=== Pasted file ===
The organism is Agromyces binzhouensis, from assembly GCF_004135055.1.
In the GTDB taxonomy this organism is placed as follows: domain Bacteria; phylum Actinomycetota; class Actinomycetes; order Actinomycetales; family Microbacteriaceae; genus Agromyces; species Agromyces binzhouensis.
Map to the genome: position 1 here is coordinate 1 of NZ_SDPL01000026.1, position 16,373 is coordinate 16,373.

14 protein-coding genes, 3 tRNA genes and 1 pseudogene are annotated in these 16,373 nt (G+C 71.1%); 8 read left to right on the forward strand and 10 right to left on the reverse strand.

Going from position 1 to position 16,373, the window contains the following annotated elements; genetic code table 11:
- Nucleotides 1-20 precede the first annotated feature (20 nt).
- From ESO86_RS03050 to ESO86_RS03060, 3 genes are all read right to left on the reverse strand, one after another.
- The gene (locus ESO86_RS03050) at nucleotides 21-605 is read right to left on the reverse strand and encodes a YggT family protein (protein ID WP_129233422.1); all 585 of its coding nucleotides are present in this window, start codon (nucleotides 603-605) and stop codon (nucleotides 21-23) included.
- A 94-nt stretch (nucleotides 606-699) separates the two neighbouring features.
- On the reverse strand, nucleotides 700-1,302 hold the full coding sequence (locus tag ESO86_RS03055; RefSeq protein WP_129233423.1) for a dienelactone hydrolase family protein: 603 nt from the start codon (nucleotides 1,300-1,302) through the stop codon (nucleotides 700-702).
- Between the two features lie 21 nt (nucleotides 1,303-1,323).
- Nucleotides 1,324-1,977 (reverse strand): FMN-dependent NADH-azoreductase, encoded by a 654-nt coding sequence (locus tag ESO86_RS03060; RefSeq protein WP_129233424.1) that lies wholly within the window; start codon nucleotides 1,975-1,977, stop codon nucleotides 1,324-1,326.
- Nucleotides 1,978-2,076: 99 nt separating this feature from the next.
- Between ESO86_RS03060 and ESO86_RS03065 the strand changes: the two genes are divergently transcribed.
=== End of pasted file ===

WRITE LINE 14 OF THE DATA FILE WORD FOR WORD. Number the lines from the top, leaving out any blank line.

- Between ESO86_RS03060 and ESO86_RS03065 the strand changes: the two genes are divergently transcribed.